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Figure 3. Images of skin-wearable thermoelectrical devices with spatial thermography. (a) Schematic of the multilayer structure of the resistance thermal sensor with six sensing elements of fractal curves and interconnecting filamentary traces. (b) Devices mounted on wound. (c) Temperature distribution recorded with 6 sensors spanning 45 mm in lateral direction starting near the wound site. (d) Schematic illustration of the thermocouple layout for an actuator and 14 thermal mapping sensors. (e) Placement of the sensor on human skin. (f) An example of the spatial thermography at peal flow (left) and occluded flow (right). (g) Optical image of an 8 by 8 Si nanomembrane diode sensor array mounted on the skin. (h) Optical images of the 8 by 8 Si nanomembrane diode sensor array (left) and magnified views of a single sensor (center and right). (i) Optical image of the device mounted on a heated Cu element (left) and measured distribution of temperature (right). (Reprinted/adapted with permission from reference [52], Copyright 2014, Advanced Healthcare Materials; Reprinted/adapted from reference [56]; Reprinted/adapted with permission from reference [4], Copyright 2013, Nature Materials).
Figure 3. Images of skin-wearable thermoelectrical devices with spatial thermography. (a) Schematic of the multilayer structure of the resistance thermal sensor with six sensing elements of fractal curves and interconnecting filamentary traces. (b) Devices mounted on wound. (c) Temperature distribution recorded with 6 sensors spanning 45 mm in lateral direction starting near the wound site. (d) Schematic illustration of the thermocouple layout for an actuator and 14 thermal mapping sensors. (e) Placement of the sensor on human skin. (f) An example of the spatial thermography at peal flow (left) and occluded flow (right). (g) Optical image of an 8 by 8 Si nanomembrane diode sensor array mounted on the skin. (h) Optical images of the 8 by 8 Si nanomembrane diode sensor array (left) and magnified views of a single sensor (center and right). (i) Optical image of the device mounted on a heated Cu element (left) and measured distribution of temperature (right). (Reprinted/adapted with permission from reference [52], Copyright 2014, Advanced Healthcare Materials; Reprinted/adapted from reference [56]; Reprinted/adapted with permission from reference [4], Copyright 2013, Nature Materials).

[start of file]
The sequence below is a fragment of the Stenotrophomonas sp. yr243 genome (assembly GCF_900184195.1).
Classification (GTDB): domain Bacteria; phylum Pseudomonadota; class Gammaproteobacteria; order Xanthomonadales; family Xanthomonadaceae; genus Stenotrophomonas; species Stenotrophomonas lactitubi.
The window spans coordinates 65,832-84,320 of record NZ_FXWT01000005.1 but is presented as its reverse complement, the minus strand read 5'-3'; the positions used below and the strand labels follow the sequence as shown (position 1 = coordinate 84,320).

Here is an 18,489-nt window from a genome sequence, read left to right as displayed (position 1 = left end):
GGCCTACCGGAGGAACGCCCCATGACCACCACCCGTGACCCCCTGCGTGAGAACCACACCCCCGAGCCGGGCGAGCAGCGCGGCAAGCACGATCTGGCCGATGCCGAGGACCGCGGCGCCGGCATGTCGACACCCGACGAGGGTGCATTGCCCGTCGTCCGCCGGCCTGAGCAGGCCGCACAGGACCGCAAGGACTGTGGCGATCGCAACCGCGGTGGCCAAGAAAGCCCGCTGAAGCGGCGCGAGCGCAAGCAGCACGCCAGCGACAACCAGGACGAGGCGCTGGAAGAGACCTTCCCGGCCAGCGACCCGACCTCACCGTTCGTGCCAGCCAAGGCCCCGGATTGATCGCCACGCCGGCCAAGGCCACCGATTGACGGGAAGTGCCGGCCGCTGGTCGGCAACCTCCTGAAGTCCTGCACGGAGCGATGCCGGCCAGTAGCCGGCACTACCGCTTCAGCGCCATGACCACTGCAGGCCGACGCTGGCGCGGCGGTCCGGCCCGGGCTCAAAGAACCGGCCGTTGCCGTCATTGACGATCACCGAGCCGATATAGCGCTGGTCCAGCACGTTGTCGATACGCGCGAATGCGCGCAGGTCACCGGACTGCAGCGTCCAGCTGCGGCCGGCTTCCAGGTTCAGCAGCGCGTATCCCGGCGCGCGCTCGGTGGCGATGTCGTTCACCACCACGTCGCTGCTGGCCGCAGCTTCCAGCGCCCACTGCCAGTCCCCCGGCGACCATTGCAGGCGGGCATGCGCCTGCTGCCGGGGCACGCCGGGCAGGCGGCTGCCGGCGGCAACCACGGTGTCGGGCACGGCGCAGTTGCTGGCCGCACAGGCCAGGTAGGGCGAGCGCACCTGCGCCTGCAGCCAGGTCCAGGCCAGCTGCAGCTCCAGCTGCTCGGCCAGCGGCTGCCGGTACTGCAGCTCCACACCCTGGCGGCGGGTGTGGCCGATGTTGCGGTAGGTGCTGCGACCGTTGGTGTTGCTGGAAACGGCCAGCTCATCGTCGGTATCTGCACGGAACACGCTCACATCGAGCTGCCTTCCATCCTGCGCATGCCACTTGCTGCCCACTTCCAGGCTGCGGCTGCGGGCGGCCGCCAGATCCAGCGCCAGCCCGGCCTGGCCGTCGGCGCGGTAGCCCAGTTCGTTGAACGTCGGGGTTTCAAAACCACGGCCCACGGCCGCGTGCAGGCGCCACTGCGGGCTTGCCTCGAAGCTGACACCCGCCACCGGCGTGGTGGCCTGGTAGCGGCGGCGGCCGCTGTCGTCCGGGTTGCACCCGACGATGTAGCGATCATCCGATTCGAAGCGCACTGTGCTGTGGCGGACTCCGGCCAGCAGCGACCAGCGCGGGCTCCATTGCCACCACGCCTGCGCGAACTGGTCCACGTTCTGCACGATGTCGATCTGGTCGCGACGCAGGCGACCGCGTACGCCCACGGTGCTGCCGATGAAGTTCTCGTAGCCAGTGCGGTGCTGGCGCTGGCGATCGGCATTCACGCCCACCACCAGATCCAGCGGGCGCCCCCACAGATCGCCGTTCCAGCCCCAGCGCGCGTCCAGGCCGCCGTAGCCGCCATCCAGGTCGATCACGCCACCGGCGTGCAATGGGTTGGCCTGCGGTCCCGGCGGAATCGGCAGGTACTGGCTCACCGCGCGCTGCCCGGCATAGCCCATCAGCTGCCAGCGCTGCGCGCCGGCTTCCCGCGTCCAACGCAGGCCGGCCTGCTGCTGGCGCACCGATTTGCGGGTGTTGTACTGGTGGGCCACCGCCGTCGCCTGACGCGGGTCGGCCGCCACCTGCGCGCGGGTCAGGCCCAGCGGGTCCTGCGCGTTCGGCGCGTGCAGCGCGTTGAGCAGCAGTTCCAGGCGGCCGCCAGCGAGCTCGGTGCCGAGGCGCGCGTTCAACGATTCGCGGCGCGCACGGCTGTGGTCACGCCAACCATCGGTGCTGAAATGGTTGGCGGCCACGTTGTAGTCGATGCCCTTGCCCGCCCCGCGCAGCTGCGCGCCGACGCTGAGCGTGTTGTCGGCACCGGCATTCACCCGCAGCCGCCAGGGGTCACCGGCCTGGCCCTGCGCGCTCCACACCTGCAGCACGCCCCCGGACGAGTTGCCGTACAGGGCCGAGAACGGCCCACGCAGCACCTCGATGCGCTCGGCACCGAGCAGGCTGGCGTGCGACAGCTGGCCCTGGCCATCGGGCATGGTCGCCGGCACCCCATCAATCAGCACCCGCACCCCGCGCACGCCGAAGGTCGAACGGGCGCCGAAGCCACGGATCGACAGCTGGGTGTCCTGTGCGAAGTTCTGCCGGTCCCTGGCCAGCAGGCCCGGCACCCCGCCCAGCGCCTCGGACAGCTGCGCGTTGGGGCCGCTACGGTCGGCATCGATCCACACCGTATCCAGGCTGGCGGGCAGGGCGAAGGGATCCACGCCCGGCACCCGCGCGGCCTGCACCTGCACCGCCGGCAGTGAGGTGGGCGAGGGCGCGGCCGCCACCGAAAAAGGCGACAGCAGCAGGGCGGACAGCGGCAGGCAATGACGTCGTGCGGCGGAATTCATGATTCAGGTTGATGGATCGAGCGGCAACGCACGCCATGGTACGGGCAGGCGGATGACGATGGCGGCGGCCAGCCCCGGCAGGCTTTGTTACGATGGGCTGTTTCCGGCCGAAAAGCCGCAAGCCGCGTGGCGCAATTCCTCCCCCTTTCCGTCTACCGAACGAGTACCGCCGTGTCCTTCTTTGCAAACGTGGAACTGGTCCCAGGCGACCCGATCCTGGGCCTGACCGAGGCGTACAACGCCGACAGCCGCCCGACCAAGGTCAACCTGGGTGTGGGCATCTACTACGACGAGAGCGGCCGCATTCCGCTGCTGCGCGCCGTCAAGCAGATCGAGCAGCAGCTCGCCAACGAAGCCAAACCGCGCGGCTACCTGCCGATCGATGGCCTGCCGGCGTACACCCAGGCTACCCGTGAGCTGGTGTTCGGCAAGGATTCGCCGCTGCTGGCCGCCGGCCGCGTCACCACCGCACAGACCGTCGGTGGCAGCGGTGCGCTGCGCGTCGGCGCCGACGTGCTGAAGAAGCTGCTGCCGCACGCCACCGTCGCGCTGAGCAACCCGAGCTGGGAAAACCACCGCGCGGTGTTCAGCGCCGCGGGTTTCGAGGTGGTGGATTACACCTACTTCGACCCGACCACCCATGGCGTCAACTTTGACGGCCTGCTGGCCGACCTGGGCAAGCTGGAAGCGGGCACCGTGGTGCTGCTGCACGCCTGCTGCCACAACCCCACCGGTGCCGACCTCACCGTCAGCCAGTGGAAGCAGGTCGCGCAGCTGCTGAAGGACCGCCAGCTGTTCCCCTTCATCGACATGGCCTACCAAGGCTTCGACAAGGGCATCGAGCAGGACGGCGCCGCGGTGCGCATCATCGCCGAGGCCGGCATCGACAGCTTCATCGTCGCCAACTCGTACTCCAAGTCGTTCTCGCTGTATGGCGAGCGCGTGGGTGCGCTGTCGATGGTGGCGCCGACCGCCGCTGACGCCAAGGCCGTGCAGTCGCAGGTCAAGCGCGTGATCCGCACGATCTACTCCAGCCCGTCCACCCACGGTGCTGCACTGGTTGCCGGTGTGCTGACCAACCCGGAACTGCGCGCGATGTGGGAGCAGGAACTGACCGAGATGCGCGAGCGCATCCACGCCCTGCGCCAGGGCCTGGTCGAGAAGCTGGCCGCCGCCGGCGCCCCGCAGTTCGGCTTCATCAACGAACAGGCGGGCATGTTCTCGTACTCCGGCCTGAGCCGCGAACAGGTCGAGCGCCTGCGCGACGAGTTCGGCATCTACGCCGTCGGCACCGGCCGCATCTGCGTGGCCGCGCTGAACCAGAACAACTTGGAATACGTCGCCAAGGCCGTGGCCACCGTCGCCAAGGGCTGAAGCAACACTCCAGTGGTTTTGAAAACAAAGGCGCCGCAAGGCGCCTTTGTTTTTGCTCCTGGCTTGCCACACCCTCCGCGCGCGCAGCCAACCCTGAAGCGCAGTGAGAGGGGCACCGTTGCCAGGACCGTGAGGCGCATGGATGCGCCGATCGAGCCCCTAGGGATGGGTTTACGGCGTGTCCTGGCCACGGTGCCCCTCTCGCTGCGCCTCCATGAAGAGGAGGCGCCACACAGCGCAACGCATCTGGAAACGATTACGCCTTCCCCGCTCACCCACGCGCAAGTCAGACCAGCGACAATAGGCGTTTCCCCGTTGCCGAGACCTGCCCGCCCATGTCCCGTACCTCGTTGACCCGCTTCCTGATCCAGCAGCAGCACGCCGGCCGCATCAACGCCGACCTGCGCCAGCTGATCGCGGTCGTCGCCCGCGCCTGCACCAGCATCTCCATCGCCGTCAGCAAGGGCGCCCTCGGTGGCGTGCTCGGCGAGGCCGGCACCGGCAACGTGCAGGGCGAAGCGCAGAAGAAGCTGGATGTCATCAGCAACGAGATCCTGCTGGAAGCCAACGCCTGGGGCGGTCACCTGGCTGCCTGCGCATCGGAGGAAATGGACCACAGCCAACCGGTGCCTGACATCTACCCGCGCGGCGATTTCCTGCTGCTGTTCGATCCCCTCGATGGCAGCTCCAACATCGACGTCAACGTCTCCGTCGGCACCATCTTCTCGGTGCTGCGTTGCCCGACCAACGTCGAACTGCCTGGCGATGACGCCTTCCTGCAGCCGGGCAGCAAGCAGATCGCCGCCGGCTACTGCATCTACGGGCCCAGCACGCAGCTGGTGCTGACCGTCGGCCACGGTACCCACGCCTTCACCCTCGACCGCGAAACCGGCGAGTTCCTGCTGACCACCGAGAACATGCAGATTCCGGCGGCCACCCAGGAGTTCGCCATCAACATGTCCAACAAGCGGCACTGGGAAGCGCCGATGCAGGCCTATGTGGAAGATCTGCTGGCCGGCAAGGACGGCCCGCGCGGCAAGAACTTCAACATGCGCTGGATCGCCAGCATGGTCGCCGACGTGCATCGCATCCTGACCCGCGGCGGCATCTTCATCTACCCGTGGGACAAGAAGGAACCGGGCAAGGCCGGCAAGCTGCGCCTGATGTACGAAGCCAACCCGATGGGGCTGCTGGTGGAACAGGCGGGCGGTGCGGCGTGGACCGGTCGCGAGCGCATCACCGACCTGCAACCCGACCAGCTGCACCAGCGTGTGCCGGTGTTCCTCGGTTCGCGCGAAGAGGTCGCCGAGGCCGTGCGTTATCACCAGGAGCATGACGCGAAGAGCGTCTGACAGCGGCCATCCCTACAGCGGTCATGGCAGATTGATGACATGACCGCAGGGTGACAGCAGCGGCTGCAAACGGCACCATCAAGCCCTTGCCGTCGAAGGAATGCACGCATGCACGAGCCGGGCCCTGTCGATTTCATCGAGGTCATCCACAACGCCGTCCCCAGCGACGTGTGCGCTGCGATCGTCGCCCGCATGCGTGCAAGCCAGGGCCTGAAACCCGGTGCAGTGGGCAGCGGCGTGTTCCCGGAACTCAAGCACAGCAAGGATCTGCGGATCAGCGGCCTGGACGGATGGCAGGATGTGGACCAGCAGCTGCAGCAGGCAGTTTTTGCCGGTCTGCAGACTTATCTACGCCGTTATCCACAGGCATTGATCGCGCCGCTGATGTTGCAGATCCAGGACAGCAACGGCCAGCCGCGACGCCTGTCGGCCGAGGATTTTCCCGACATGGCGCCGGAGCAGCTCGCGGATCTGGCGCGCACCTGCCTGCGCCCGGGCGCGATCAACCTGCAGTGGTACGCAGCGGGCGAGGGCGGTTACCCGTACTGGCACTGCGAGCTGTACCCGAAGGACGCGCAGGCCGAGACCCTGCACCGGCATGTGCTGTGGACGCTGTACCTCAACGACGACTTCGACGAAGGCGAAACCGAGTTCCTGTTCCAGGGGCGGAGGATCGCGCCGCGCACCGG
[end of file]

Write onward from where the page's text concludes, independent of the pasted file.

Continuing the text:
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Figure 4. Images of photoelectrical signal measurement for skin-wearable devices. (a) The model for the pulse oximeter’s light transmission path. (b) Molar extinction coefficient for hemoglobin in water. (c) Schematic of polymer LED with passivation layer composed by organic parylene layers and inorganic SiON layers. (d) The soft pulse oximeter taped on fingertip. (e) The output green (top) and red (bottom) PPG signals with 99% oxygenation of blood. (Reprinted/adapted from reference [59]).
Figure 4. Images of photoelectrical signal measurement for skin-wearable devices. (a) The model for the pulse oximeter’s light transmission path. (b) Molar extinction coefficient for hemoglobin in water. (c) Schematic of polymer LED with passivation layer composed by organic parylene layers and inorganic SiON layers. (d) The soft pulse oximeter taped on fingertip. (e) The output green (top) and red (bottom) PPG signals with 99% oxygenation of blood. (Reprinted/adapted from reference [59]).